Protect Your Brand And Name From The Online Red Light District

Posted by October 26, 2011
1 Comment

A new adult–only TLD suffix (.xxx) has been added to the domain name system, alongside the usual suspects: .com, .gov, .net, and .uk, in an initiative intended to sign-post adult internet sites more appropriately and to prevent children accidentally accessing unsuitable content.

However, the launch of what many are calling the “online red light district” has a caused new wave of concerns over cyber-squatting, branding and reputation management. The .xxx TLD is likely to be a useful device for attracting visitors to certain sites – especially if combined with the name of well-known brands, people or characters, and the risk of certain types of operators taking advantage of that fact is very real.

In response to this, the ICM Registry – the body managing the new adult entertainment domain – has established a process for blocking third parties obtaining certain domains. So far it has received around 15,000 reservations from individuals and companies. However some obvious brands are still available to purchase – by anyone.

To opt-out, the applicant must own a national qualifying trademark that they wish to reserve. The ICM guidance states that the registered trademark must be identical to the textual component of the corresponding domain name. Following approval by the ICM, the domain name will be removed from the registry pool for ten years. However, the deadline to reserve a domain name is the 28 October 2011 – so those concerned should act now.

Alex Chapman, head of Interactive at Sheridans, says “Whilst this problem is not unique to .xxx domain names, the fact that the .xxx suffix has a particular audience will no doubt make brand owners and individuals more concerned. The good news is that there is a fairly straightforward and cost effective process for them to protect their interests – especially when compared with the process for dealing with cyber-squatters after the event.”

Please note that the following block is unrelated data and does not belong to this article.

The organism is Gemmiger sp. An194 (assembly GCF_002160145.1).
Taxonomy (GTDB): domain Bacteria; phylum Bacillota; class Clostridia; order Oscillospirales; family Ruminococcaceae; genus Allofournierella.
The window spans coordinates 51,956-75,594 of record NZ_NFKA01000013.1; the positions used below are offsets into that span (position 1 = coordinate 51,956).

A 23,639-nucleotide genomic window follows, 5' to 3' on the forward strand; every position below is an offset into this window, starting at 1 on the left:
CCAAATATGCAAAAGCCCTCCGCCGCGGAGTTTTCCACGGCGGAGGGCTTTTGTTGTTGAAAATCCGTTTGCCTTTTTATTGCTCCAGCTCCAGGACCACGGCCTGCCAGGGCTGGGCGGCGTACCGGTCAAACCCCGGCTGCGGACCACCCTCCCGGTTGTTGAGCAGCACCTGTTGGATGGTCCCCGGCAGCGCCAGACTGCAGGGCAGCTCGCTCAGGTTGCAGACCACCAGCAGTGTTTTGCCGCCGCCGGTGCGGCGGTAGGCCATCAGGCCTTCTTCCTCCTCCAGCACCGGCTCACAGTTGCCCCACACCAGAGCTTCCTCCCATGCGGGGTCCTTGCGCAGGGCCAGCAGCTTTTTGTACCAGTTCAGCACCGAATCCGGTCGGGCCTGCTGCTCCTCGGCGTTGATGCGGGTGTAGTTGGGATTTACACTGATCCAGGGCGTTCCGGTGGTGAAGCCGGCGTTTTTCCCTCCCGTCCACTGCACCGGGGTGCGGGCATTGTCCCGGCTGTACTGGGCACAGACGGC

For further information on how to protect your brand from the .xxx domain, please contact the Sheridans Team at or on 020 7079 0100.

  1. On January 3rd, 2012, Rob Davis said...

    This is bad news for small entrepreneurs and individual professionals wishing to protect their reputation owing to the costs and time required first of all to apply for a trademark (the end result not always successful, e.g. on the grounds of distinctiveness) and then the cost and time of the registration itself . A much better approach would be a mandatory, easily enforceable condition that those wishing to register a xxx domain can only do so if the name is not used on any of the other TLDs (and that would include part of the proposed xxx domain which would identify a brand or person). And vice-versa: Those registering a .com domain cannot use names used by the xxx. That to me would keep xxx separate from everything else, and is easily enforceable at the point of domain registration, rather than the lengthly, bureaucratic protection proposed. Moveover, such a simply enforceable process would be cost effective – particularly welcome in these difficult economic times. It might not be a completely failsafe measure – but it would catch many attempts I think. For others a the trademark based approach might be necessary. And note that I’m not discounting the value of trademarks as I’ve personally been involved in a successful mark registration so I know the process first hand but I feel that it is unnecessary for many cases in this particular situation.

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